Why mantras work, even for skeptics

crystals for meditation

You may already use mantras because you believe they connect us with a higher power.

Or you may believe that kind of hippy dippy crap is for Californians and people that carry crystals around. (For the record, I love both Californians and crystals).

Even if you’re a member of the latter party, don’t dismiss mantras outright quite yet.

Because mantras have at least two practical purposes that have nothing to do with spirit or the universe or whatever.

#1 Mantras are reminders.

What reminders do you have set up for yourself?

  • My father-in-law uses post it notes to remember when to pick up our daughter from her activities (we are lucky enough to have him as her “taxi”)

  • I have my flonase bottle right next to my contact case so I remember to dose myself every night when I take my contacts out

  • My husband has one of those old-person day-of-the-week pill boxes to remember to take his blood pressure pills (sorry, old persons)

These are simple, but effective, ways to manage behavior and outcomes. My father-in-law gets our daughter where she needs to go. I prevent my allergy-related headaches. My husband manages his blood pressure despite his outrage at how people drive.

Mantras let us manage thoughts in the same way. Repeating a mantra sets a reminder for the way we want to think. When we think a certain way, it directly affects our behavior and outcomes.

Example from my real life:

Mantra: Not drinking gives me freedom.

Reminder: When I consider having a drink, I am reminded that not drinking gives me freedom.

New behavior and outcomes: The way I thought about a drink shifted from “yes, that’s what I need” to “that takes away my freedom.” Over time, I became less likely to drink until I finally didn’t at all.

#2 Mantras help us focus.

Ever pay attention to how you’re more likely to notice what you’re focused on?

  • You get a new car, then see so many other people driving that same car.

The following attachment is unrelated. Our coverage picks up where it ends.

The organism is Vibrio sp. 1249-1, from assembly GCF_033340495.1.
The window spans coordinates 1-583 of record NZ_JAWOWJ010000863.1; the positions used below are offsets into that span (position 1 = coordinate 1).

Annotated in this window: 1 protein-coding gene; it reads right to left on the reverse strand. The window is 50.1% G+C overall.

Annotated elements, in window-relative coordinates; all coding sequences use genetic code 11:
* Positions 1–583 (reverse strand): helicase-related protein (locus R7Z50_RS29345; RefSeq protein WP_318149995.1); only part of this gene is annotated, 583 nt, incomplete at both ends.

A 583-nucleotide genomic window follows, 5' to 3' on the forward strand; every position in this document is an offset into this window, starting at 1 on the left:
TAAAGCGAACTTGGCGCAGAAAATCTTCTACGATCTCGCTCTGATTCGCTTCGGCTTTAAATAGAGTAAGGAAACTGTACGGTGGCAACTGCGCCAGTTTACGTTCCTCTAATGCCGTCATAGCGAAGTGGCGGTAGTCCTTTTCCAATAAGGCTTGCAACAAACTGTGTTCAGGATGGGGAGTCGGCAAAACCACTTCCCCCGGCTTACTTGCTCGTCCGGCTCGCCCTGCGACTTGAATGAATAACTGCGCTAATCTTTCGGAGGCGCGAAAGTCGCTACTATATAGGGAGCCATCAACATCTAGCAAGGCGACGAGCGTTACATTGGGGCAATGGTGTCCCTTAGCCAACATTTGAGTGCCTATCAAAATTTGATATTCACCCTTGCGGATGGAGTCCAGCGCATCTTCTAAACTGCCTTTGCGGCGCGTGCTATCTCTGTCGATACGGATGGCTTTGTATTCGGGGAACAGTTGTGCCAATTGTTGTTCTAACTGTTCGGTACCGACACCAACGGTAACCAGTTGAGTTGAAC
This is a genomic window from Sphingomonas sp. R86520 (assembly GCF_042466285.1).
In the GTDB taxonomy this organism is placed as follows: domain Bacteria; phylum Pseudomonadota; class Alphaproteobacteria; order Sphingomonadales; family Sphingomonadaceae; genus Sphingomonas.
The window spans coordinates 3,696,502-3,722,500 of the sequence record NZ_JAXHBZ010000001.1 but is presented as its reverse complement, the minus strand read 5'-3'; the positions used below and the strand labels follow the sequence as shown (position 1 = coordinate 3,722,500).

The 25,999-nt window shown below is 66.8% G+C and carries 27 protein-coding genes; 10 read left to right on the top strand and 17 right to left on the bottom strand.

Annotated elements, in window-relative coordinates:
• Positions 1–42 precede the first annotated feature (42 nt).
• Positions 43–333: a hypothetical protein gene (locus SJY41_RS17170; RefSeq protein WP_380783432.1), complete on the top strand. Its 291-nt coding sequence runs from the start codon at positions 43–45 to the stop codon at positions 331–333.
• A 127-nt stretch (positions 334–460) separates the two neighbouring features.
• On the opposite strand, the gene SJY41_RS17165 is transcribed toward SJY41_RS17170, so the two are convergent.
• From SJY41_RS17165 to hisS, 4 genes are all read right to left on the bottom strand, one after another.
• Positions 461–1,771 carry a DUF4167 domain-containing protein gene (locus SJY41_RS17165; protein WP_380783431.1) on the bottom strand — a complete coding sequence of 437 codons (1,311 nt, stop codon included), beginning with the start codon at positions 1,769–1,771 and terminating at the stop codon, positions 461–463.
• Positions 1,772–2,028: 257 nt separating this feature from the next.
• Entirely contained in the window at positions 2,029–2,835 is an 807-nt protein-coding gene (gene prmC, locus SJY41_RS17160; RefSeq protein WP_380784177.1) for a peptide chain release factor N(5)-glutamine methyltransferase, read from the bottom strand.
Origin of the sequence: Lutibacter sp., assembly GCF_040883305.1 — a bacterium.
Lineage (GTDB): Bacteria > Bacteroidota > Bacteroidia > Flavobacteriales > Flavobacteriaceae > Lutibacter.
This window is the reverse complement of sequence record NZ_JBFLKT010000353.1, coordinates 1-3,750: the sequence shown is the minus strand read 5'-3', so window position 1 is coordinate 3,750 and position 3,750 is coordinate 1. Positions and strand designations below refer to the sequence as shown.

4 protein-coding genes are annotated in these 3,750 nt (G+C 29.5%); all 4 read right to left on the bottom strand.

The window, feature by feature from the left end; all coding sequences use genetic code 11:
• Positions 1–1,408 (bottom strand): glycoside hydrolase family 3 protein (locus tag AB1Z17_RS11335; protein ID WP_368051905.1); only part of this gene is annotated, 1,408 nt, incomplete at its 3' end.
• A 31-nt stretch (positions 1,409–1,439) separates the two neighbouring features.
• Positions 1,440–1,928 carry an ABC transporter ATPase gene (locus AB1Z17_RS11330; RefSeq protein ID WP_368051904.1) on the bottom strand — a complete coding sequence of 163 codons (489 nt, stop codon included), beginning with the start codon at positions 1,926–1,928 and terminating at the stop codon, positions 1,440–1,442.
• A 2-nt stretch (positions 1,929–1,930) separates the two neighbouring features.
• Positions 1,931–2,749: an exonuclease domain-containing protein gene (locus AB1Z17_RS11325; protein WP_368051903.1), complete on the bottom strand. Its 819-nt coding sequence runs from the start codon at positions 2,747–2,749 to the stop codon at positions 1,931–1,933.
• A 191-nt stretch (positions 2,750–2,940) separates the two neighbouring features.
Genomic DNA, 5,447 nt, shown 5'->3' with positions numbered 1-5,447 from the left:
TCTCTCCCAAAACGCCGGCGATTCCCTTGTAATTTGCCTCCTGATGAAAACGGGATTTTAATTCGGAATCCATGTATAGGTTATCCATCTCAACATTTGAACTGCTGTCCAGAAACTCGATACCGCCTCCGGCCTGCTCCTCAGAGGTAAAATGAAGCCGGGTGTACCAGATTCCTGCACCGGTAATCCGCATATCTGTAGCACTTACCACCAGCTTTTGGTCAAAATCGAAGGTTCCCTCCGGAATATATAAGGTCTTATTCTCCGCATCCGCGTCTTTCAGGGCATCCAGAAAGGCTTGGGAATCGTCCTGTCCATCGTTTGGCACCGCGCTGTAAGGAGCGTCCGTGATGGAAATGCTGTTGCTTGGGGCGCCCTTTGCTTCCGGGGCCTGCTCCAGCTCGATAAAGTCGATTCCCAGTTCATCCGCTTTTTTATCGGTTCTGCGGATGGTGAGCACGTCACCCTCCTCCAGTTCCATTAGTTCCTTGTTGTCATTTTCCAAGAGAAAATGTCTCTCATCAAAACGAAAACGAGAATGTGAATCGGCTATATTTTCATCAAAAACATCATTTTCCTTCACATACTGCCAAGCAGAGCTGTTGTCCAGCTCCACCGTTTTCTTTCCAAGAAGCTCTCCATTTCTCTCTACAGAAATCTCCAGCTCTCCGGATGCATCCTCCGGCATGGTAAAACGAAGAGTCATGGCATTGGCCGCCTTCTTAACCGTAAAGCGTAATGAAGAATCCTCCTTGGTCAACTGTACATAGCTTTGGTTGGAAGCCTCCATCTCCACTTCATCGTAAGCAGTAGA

• You have a baby, give it a name, and then notice so many other people with that same name.

  • You think people are generally terrible. You notice all the terrible things people do.

  • You think people are generally good. You notice all the good things people do.

There aren’t more people driving that car or more people with that name. You’re just noticing it now. And people are both terrible and good. You find what you look for.

Mantras let us focus thoughts in the same way.

When we repeat a mantra, it creates a focus point for us. The more we focus on something, the more we notice it. And the more we notice something, the more evidence it creates to support what we’re doing.

Example from my real life:

Mantra: Not drinking gives me freedom.

Focus point: Freedom

Evidence: When I don’t drink, I’m free from worrying about drinking more than I wanted or how I’ll get home. When I don’t drink, I’m free to do more of what I want because I’m less tired and never hungover. When I don’t drink, I’m free from buying alcohol so I save money. Etc. In short, I see the benefits of not drinking instead of the deprivation of not drinking.

You don’t even have to meditate with your mantra (though I find it really helpful). You don’t even have to call it a mantra. Just call it a reminder and set it on your phone every couple hours. Keep it in front of your face for a couple weeks, and see if your mindset doesn’t start to shift.


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